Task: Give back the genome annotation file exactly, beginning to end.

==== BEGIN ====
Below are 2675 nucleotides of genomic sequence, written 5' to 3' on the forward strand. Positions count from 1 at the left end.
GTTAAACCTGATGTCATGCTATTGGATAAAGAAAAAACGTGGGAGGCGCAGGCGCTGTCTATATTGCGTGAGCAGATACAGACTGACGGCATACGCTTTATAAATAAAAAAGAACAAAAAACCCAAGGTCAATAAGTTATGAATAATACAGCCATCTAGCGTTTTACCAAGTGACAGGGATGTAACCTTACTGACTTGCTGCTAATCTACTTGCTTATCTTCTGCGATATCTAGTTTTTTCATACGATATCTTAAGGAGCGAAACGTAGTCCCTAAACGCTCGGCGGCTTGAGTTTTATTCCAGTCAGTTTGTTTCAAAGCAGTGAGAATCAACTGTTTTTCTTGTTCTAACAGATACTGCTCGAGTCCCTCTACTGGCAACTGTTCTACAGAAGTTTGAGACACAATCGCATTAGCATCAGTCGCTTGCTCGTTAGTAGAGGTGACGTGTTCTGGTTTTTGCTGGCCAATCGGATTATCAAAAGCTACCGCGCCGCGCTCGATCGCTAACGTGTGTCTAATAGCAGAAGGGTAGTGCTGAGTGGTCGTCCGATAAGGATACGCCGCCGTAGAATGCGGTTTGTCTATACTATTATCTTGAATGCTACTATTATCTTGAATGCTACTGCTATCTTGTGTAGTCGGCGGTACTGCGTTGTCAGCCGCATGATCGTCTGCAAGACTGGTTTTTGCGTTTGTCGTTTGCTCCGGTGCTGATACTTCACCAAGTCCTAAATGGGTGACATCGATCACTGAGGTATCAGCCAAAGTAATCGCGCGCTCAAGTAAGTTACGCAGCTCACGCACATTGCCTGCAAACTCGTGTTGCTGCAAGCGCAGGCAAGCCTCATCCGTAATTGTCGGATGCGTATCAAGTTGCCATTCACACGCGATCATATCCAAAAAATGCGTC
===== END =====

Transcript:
Below are 2675 nucleotides of genomic sequence, written 5' to 3' on the forward strand. Positions count from 1 at the left end.
GTTAAACCTGATGTCATGCTATTGGATAAAGAAAAAACGTGGGAGGCGCAGGCGCTGTCTATATTGCGTGAGCAGATACAGACTGACGGCATACGCTTTATAAATAAAAAAGAACAAAAAACCCAAGGTCAATAAGTTATGAATAATACAGCCATCTAGCGTTTTACCAAGTGACAGGGATGTAACCTTACTGACTTGCTGCTAATCTACTTGCTTATCTTCTGCGATATCTAGTTTTTTCATACGATATCTTAAGGAGCGAAACGTAGTCCCTAAACGCTCGGCGGCTTGAGTTTTATTCCAGTCAGTTTGTTTCAAAGCAGTGAGAATCAACTGTTTTTCTTGTTCTAACAGATACTGCTCGAGTCCCTCTACTGGCAACTGTTCTACAGAAGTTTGAGACACAATCGCATTAGCATCAGTCGCTTGCTCGTTAGTAGAGGTGACGTGTTCTGGTTTTTGCTGGCCAATCGGATTATCAAAAGCTACCGCGCCGCGCTCGATCGCTAACGTGTGTCTAATAGCAGAAGGGTAGTGCTGAGTGGTCGTCCGATAAGGATACGCCGCCGTAGAATGCGGTTTGTCTATACTATTATCTTGAATGCTACTATTATCTTGAATGCTACTGCTATCTTGTGTAGTCGGCGGTACTGCGTTGTCAGCCGCATGATCGTCTGCAAGACTGGTTTTTGCGTTTGTCGTTTGCTCCGGTGCTGATACTTCACCAAGTCCTAAATGGGTGACATCGATCACTGAGGTATCAGCCAAAGTAATCGCGCGCTCAAGTAAGTTACGCAGCTCACGCACATTGCCTGCAAACTCGTGTTGCTGCAAGCGCAGGCAAGCCTCATCCGTAATTGTCGGATGCGTATCAAGTTGCCATTCACACGCGATCATATCCAAAAAATGCGTC